Needless to say, theirs was an unconventional and problematic, if passionate, union that survived numerous affairs (on both their parts), separations and even a divorce in 1939 and subsequent remarriage in 1940. Their love proved hardy, like the roots in Frida's painting "The Love Embrace." But Frida's hold on Diego as a husband was tenuous. Marriage was hardly a salve for the suffering that had characterized Frida's young life – a horrific trolley car accident left her broken as a youth and debilitated throughout much of her adulthood. Diego's incorrigible philandering – once with Frida's own younger sister, Cristina – only exacerbated her pain. "I suffered two grave accidents in my life," she once said, "One in which a streetcar knocked me down … The other accident is Diego."

As a couple, the Riveras remained childless; this, as much as Diego's infidelities, was a source of great anguish for Frida for whom Diego was everything: "my child, my lover, my universe."

As individual artists, the pair was wildly productive. Each regarded the other as Mexico's greatest painter. Frida referred to Diego as the "architect of life." Each took a deep, proprietary pride in the other's creations, drastically different as they were in habit and style.

Diego Rivera, seated in front of mural depicting America class struggle On a high scaffold in the outdoors, the driven Diego painted for days on end. He loved painting as obsessively as Frida loved him, rendering grand public murals with political themes. Frida, meanwhile, was often immobilized in a cast in her bed, or confined to a hospital room, either anticipating a surgery or recovering from one. She alternately languished and painted intensely personal works. About a third of her entire body of work – about 55 paintings – consists of self-portraits. In some, she stares out, willfully impassive, her face mask-like; in others, graphic depictions of her internal bodily organs reveal corresponding states of mind. She shied away from nothing, revealing – indeed, reveling in – the indignity of heartbreak, as well as the gut-wrenching pain of abortion and miscarriage.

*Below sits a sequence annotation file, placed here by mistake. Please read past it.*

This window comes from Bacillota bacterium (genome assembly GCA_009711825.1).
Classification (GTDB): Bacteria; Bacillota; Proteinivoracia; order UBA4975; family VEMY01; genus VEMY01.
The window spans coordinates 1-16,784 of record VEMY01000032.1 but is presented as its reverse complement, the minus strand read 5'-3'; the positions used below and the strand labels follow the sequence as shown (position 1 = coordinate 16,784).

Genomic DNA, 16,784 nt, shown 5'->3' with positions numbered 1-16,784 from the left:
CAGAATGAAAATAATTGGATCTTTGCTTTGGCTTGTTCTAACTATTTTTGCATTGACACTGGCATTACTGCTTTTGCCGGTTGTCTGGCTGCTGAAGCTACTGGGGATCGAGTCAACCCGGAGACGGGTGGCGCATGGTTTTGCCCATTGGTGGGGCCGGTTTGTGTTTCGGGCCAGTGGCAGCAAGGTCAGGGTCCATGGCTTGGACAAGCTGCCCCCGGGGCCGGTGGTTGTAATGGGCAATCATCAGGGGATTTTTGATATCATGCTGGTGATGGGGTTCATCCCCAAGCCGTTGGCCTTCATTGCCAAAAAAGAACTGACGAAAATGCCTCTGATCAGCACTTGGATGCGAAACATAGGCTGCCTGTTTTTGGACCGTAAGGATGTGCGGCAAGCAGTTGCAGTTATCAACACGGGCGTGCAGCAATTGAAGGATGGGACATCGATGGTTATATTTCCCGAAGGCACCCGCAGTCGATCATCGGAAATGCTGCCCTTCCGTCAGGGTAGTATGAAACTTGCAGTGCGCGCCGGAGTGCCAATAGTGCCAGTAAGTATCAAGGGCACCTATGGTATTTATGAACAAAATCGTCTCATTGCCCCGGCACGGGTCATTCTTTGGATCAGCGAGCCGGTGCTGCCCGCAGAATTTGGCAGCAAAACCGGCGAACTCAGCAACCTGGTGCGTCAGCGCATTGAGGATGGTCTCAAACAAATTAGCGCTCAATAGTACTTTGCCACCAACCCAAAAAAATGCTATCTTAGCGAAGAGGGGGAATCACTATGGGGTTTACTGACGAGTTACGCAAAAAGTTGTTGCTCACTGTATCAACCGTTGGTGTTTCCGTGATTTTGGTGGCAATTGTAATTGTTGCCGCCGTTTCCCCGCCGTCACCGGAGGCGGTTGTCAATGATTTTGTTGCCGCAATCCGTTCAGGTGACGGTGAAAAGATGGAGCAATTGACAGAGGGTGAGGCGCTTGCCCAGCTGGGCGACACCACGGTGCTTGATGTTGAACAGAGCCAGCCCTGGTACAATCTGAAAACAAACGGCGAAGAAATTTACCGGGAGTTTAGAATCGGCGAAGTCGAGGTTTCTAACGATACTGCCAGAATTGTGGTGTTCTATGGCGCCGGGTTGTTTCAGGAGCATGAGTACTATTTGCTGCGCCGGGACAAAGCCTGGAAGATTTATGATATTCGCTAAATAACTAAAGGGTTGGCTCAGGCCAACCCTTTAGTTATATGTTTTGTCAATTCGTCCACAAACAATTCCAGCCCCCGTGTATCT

Diego, a social realist, actually welled up with tears of pride when Picasso once admired the eyes in a painting of Frida's. And he wrote this glowing recommendation to a friend about an early exhibition of her work: "I recommend her to you, not as a husband but as an enthusiastic admirer of her work, acid and tender, hard as steel and delicate and fine as a butterfly's wing, loveable as a beautiful smile, and profound and cruel as the bitterness of life."